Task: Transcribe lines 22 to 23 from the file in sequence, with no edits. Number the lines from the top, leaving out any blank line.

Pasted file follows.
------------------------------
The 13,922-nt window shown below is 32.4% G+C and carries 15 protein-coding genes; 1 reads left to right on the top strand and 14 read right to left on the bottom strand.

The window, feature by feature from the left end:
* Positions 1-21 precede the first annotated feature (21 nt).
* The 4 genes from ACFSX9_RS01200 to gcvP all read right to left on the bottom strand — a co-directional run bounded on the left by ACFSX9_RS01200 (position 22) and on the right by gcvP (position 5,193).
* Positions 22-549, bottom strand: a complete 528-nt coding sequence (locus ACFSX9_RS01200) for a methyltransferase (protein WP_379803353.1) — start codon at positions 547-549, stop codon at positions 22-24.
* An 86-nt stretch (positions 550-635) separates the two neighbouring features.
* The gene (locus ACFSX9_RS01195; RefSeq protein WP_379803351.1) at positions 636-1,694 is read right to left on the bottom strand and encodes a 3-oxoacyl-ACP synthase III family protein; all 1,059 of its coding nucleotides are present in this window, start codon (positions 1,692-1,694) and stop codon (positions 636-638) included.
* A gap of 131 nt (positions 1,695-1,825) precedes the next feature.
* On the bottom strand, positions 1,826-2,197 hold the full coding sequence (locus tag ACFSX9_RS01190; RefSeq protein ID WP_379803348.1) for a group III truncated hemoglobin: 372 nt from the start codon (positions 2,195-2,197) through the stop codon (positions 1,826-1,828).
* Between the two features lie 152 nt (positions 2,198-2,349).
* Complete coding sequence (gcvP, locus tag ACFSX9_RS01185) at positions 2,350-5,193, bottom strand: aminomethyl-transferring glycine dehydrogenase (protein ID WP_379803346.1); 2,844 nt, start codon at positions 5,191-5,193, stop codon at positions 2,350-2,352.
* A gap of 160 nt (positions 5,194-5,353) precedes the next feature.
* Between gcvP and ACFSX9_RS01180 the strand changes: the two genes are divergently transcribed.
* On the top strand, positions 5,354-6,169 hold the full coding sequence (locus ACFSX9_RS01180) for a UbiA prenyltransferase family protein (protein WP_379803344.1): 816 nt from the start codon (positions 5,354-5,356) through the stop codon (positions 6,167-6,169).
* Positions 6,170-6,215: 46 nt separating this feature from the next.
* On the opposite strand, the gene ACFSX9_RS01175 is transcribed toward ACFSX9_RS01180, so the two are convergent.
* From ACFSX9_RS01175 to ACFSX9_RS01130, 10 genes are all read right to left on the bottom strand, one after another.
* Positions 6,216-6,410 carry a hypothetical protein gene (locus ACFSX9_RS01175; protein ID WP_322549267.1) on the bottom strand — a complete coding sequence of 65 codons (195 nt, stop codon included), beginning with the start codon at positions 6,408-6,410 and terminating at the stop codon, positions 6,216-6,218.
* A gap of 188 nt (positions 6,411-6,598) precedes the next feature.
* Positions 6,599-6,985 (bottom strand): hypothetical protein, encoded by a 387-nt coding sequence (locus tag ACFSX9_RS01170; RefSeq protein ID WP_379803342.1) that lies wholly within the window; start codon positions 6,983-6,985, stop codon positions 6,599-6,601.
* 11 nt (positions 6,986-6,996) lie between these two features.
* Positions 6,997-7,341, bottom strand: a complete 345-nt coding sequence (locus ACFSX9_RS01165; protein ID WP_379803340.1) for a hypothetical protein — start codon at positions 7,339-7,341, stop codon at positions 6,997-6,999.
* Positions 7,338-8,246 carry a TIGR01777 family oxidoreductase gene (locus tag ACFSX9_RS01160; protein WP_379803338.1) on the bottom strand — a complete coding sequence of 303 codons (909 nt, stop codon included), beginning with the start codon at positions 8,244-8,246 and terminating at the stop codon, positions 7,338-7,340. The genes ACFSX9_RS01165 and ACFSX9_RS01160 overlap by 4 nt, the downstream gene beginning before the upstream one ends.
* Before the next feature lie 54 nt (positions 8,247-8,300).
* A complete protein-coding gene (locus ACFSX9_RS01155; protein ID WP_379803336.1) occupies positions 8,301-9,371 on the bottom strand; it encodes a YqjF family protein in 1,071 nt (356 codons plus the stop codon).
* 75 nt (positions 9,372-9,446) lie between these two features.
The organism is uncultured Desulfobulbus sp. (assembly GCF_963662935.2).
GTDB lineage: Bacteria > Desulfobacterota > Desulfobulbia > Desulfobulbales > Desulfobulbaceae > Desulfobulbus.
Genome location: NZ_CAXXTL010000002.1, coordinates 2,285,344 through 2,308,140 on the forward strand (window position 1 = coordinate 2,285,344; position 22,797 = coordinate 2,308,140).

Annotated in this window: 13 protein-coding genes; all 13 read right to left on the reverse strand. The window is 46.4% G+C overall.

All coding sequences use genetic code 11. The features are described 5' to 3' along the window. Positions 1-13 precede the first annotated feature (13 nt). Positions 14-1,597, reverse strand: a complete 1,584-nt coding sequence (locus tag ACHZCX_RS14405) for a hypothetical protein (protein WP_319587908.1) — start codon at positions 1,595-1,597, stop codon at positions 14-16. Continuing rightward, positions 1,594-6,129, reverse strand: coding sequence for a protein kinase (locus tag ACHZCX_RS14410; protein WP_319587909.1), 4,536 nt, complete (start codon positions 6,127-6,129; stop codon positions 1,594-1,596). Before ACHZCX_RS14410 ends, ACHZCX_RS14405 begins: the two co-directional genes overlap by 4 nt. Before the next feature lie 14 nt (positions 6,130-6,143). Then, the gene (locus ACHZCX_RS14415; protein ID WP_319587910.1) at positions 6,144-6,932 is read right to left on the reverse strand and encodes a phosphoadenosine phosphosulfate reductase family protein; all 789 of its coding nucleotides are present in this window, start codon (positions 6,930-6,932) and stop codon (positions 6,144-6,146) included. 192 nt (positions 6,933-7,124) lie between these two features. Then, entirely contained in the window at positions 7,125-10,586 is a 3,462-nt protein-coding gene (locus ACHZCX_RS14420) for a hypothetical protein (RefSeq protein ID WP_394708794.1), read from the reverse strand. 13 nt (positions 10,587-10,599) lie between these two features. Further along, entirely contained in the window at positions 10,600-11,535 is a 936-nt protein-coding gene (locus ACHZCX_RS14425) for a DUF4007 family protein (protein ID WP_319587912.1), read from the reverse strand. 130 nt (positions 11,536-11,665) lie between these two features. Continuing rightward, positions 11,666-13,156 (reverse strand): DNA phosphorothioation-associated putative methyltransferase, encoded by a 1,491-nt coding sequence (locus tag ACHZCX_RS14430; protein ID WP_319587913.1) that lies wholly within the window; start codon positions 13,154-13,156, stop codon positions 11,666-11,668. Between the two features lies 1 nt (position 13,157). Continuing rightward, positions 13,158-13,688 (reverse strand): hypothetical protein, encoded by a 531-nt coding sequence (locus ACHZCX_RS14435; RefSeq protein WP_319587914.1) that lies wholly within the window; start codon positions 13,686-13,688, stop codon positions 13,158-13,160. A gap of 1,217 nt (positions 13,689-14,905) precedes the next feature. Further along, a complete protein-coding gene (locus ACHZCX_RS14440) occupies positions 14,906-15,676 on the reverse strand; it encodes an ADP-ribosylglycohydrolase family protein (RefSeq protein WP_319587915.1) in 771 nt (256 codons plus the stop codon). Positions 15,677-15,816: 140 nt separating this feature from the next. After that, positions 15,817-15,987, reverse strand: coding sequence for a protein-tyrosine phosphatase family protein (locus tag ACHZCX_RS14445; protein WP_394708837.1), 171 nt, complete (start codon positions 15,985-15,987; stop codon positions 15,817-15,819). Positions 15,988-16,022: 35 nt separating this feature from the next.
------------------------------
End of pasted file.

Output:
* Positions 6,997-7,341, bottom strand: a complete 345-nt coding sequence (locus ACFSX9_RS01165; protein ID WP_379803340.1) for a hypothetical protein — start codon at positions 7,339-7,341, stop codon at positions 6,997-6,999.
* Positions 7,338-8,246 carry a TIGR01777 family oxidoreductase gene (locus tag ACFSX9_RS01160; protein WP_379803338.1) on the bottom strand — a complete coding sequence of 303 codons (909 nt, stop codon included), beginning with the start codon at positions 8,244-8,246 and terminating at the stop codon, positions 7,338-7,340. The genes ACFSX9_RS01165 and ACFSX9_RS01160 overlap by 4 nt, the downstream gene beginning before the upstream one ends.